To Van Staphorst & Hubbard
Monticello in Virginia Feb. 28. 1796.
I have written to you in date May 27. Sep. 8. and Jan. 31. last past inclosing several remittances for Mr. Mazzei and one for myself by triplicates, to which I refer you.
If there be any indiscretion in the application I am now about to make to you, ascribe it to the sentiments of friendship and confidence with which your conduct has inspired me, and which I had wished to make reciprocal, and freely decline it if inconsistent with your convenience, assuring yourselves it will not [in] the least alter my dispositions to esteem and serve you. These can merit respect no longer than they are disinterested. I will be short in my explanation. After an absence of ten years from my estate, I found it much deteriorated, and requiring time and advances to bring it back again to the productive state of which it is very susceptible. But I am only a farmer and have no resource but the productions of the farms themselves to bring them into a state of profit. If their profits be small, their restoration will be slow in proportion. An advance of from one to two thousand dollars would produce a state of productiveness which, without it, will be tardy. My estate is a large one for this country, to wit, upwards of ten thousand acres of valuable land on the navigable parts of James river and two hundred negroes, and not a shilling’s worth of it either is or ever was under any incumbrance for debt. I may be […] in mentioning this as it is a proper ground whereon to ask you whether you would be willing to answer my draughts on you to any, and what amount within the bounds beforementioned? I ask it of nobody in this country because capitals here are small and employed in more active business than simple loans. I will send you my bond for the money payable at what time or times you please. This by the laws of this state, the same in this respect as those of England, will render my lands as well as my personalty responsible for the debt, in case of my death. The interest, say six per cent, shall be remitted annually, with perfect punctuality tho it would be more convenient to pay it to your agent here; as in my inland situation it is difficult to invest money in good bills. Perhaps it would be more convenient to you that your agent here should furnish the money. At any rate it would be advantageous in the sale of my bills that he should endorse them.—I repeat it again that I do not mean to lay you under any restraint by this application; but shall be better pleased with your doing on it what best pleases yourselves, only making it known to me as soon as convenient. In every event I shall preserve for you and your interest the sentiments of esteem & respect with which I am Gentlemen Your friend & humble servt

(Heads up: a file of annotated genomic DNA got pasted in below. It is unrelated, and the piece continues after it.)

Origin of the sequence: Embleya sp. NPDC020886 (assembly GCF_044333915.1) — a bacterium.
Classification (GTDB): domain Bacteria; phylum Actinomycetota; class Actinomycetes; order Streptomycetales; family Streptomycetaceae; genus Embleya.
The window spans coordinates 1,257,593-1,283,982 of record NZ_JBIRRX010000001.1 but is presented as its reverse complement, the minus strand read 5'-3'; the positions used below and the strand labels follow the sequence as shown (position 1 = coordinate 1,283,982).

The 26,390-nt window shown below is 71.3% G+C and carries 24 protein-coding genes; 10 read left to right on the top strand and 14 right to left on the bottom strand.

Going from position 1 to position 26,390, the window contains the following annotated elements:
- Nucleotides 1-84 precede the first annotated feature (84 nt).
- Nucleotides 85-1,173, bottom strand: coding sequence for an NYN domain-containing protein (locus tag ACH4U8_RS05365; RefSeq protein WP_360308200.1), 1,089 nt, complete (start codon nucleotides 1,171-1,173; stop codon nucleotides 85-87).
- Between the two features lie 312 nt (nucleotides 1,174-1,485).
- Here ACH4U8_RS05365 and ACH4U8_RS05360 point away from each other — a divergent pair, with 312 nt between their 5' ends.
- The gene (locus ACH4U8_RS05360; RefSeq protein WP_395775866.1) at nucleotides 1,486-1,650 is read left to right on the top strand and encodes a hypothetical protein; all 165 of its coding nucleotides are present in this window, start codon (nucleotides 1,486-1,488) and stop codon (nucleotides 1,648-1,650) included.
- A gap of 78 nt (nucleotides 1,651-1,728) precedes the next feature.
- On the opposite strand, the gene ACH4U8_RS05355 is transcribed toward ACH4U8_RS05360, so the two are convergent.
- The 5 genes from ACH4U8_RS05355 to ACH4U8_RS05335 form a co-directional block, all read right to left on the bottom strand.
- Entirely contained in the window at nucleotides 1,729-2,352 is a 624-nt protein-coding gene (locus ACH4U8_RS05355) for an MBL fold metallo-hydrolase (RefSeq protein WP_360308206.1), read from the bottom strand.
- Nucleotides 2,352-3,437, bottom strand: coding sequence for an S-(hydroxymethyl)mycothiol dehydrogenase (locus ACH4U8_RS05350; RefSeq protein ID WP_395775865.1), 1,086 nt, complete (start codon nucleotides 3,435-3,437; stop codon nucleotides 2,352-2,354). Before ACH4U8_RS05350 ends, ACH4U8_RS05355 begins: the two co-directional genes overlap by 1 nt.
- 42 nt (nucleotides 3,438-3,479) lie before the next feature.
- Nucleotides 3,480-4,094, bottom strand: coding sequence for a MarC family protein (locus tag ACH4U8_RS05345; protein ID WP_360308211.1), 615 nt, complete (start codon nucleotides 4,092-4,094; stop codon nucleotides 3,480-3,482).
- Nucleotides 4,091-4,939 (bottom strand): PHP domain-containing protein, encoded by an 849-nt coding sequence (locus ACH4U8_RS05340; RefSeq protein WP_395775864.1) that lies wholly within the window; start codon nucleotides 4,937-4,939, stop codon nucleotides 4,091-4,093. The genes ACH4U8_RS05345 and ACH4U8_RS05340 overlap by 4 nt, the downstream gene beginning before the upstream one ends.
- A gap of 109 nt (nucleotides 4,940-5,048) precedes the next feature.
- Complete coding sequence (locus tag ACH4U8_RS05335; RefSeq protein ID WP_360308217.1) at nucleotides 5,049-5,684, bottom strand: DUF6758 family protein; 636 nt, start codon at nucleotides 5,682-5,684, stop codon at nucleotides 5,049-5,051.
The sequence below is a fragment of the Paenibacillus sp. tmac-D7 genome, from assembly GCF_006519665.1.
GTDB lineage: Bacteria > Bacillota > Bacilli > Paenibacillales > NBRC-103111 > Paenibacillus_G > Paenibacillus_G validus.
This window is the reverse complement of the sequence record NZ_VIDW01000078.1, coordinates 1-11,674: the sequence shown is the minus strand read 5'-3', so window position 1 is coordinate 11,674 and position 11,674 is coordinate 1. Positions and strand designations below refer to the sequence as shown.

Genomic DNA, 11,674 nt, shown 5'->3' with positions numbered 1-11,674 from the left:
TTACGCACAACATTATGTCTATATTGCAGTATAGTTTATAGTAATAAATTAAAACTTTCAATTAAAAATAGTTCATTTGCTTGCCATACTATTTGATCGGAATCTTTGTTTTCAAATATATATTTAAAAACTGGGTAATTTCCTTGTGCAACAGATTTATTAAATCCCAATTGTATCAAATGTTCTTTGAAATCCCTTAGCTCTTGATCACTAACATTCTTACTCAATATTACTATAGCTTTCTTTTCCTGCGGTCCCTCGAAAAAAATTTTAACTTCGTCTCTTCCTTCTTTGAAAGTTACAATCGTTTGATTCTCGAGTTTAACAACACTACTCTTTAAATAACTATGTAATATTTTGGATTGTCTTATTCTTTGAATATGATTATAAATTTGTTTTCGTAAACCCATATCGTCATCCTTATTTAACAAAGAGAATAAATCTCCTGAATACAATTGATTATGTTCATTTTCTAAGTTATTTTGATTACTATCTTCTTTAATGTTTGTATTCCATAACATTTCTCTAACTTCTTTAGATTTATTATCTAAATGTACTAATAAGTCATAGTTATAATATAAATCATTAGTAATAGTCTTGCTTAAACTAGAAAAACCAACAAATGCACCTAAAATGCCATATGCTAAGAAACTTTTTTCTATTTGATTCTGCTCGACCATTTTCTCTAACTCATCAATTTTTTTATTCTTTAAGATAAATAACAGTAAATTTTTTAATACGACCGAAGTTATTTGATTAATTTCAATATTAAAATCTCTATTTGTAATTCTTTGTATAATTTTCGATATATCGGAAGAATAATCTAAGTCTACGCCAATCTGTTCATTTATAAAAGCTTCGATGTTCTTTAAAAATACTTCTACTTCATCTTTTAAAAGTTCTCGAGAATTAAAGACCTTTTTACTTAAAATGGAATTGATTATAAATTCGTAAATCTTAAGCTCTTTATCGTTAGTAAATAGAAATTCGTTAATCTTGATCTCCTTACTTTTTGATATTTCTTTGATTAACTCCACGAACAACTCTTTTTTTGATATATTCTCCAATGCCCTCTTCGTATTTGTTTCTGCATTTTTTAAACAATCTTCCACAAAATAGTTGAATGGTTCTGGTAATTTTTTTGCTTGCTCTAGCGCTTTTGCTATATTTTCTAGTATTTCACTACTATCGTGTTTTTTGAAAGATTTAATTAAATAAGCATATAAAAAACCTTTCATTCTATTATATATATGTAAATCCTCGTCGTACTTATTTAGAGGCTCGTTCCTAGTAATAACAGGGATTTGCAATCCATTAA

PrC (DLC); faded; at foot of first page: “Messrs. Nichs. & Jacob Van Staphorst & Hubbard”; endorsed in ink by TJ on verso. Enclosed in TJ to Tench Coxe, 28 Feb. 1796, presenting “his friendly compliments and esteem” and requesting him “to procure a safe conveyance” for it (PrC in DLC; endorsed in ink by TJ on verso).